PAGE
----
A couple of weeks ago there was an article in our local paper about my church. Doug Carroll of the Republic wrote:
Chalice Christian Church doesn’t seem to fit in a Gilbert dominated by the Mormon faith and various large non-denominational churches. Chalice, part of the liberal Disciples of Christ, draws about 70 worshipers on Sundays to its temporary location at Imagine Charter Elementary School on Gilbert Road. But only a block south of there near Ray Road, the ambitious church is building a permanent home on 5 acres, where it will continue to make a stand for inclusiveness and social action.
“It’s weird to be who we are, where we are,” acknowledged Linda Miller, the church’s senior pastor who has been with Chalice since it spun off from a Disciples church in Tempe about 10 years ago. “But it was also that way for Jesus. He changed the climate person by person, relationally. He encouraged individual transformation.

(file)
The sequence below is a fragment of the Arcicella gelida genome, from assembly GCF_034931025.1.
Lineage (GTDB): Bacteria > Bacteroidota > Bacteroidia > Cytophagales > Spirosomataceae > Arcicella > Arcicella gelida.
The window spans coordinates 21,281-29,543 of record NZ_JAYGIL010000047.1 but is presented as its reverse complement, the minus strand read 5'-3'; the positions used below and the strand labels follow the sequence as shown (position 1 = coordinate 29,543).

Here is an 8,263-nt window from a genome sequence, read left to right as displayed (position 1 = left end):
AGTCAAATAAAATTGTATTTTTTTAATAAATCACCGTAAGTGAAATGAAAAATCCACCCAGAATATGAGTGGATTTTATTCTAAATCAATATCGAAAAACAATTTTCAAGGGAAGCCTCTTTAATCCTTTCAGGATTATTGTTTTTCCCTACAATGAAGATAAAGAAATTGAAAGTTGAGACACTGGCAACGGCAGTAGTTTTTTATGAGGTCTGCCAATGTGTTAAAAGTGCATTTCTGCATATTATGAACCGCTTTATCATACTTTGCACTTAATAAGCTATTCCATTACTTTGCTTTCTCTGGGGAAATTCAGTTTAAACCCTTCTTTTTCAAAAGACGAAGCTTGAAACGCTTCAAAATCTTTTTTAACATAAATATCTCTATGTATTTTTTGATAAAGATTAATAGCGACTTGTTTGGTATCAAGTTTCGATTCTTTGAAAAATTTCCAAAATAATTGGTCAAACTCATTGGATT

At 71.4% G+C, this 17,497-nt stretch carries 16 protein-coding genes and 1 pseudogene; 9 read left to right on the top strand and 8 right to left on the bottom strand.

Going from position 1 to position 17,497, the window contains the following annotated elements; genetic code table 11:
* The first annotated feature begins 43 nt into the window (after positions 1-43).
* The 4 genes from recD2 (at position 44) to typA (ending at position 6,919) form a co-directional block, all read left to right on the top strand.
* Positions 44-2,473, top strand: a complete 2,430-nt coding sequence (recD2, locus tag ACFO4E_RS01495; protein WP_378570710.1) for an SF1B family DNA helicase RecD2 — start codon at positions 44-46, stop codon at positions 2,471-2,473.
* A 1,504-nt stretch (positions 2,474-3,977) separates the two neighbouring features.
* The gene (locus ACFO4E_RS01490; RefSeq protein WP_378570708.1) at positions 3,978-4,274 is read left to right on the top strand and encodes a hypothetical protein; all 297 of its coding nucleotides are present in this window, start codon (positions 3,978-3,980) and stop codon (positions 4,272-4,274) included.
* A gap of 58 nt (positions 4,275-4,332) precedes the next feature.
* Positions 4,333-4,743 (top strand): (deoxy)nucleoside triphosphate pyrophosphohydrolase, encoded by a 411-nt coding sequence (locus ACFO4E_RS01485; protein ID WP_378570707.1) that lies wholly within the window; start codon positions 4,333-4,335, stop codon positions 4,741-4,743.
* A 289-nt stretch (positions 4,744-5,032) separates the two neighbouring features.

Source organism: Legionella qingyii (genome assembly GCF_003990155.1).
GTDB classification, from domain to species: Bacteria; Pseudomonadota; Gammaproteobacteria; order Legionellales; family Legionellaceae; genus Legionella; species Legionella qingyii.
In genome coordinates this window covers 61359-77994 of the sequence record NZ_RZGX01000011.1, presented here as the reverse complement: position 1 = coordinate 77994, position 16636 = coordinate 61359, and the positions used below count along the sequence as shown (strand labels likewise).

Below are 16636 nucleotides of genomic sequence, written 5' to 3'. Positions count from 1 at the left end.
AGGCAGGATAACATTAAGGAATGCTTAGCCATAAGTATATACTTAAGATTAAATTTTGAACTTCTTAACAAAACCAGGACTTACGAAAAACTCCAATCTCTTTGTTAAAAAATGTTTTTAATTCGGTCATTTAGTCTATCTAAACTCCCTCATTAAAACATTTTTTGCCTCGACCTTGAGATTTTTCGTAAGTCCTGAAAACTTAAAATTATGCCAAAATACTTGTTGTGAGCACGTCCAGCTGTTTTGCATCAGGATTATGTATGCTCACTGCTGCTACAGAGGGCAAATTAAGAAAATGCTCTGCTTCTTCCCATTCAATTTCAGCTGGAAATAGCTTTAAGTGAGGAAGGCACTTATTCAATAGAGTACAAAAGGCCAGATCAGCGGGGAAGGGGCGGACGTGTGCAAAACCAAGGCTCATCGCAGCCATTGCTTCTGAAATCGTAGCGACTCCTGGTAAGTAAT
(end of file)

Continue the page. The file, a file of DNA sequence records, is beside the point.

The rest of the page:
“We could have picked an easier place to grow. But Jesus’ Gospel was so countercultural that it’s still countercultural.” . . . Corner said Chalice is about what people don’t hear in its preaching and teaching. “They don’t hear hellfire and brimstone,” he said. “We accept anybody Jesus would have accepted. We see ourselves as an additional effort to make this a better world.”
The full article is available on the archives of the Republic, $2.50 for a single article.
NPR has a story about the Democratic base in New Hampshire and they went to a Unitarian Universalist church. Listen here. And, we should not forget the recent discovery that Democratic presidential candidates may be religous. And, maybe there is more to faith than anti-gay and anti-abortion. Discussed here.
So, we–that is, liberal Christians–are starting to get the country’s attention. I find that exciting. I hope that we have something to say: A concise message for the uninitiated, for the newcomer. That can be good from a PR perspective, but it can also be good internally. When Chalice developed its most recent tag line (where questions are as important as answers), the process helped us focus on an aspect of our church–curiousity & openness–that was both important to us, and a unique feature of our church. I look forward to the movement doing the same.